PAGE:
23 September 2003
Bleeding UK Tour
Review by Russ L
From the off, let me announce that words cannot describe just how much of a Carina Round fan I am. That sets the tone nicely for the rest of this review, I feel.
First, however, there were support bands. Xsister played something akin to Alice In Chains style grunge, with the occasional (only occasional) moment of 'Pablo Honey' era Radiohead sprinkled on top. This is becoming something of a battle cry of mine, I know, but none of the songs really stood out. The singer has a very strong voice indeed, but her tendency to not move back even slightly from the mic at any point ensured it went straight through me at points. I was bored by the end, anyway.
Oneyesblue were a slightly more appealing proposition, if not strictly your typical www.thecommunion.co.uk fair. Sounding on first listen like a combination of the more upbeat moments of both The Byrds and REM, they also had a singer whose voice is was indistinguishable from Jason Lyttle of Grandaddy. I'm would have enjoyed them a lot more if I wasn't waiting for Carina, but I'm definitely not writing them off.
And then... Her Wonderfulness herself. Concentrate, Russell, we need objectivity. She opened with 'Monument,' and it was probably the best of the three times I've seen her play it, sounding perhaps a little less rock-ish than previously.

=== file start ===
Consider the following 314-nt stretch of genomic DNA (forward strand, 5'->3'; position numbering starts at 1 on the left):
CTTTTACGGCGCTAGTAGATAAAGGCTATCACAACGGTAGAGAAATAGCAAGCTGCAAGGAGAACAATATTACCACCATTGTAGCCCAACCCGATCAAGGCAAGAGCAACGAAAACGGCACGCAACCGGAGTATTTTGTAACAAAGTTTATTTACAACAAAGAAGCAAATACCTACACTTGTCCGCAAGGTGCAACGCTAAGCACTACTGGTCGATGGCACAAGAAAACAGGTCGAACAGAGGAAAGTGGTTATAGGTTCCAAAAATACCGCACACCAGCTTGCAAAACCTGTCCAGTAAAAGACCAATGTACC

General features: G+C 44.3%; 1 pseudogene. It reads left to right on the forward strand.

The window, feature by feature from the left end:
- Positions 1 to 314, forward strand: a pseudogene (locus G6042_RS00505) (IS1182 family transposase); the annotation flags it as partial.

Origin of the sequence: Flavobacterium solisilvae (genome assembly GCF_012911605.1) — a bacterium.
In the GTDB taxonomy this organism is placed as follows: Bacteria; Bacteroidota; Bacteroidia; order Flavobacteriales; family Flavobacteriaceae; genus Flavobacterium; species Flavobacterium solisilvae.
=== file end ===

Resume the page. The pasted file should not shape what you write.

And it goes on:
The set consisted of, on the whole, new stuff (and semi-new stuff - 'Paris' isn't as obscure as she seems to think, is it? She plays it at practicaly every gig), with 'Elegy' sounding particularly affecting - haunting and, well, elegaic.
This was actualy the first time I've seen her perform with a second guitar player in tow, and it did indeed make things sound much more full, but I'm not 100% convinced that's a good thing. It definitely isn't of detriment to the songs, but her former, sparser sound was more unique. The upcoming album will no doubt be the test of how much impact this is ultimately going to have.
The only tracks from 'The First Blood Mystery' were 'How I See It' and the by now customary set closer of 'Let It Fall (I remember the days when she used to finish with 'On Leaving'...), which provided a perfect example of what I'm not able to verbalise when people ask "what's so good about her anyway?' An almost literal dehiscion of feeling, illustrating the sheer emotional intensity that Carina is capable of putting into every note she plays and every word she sings.
If you have any soul whatsoever, go and see Carina Round.
Originally online at The Communion website
Photos by David Renfrey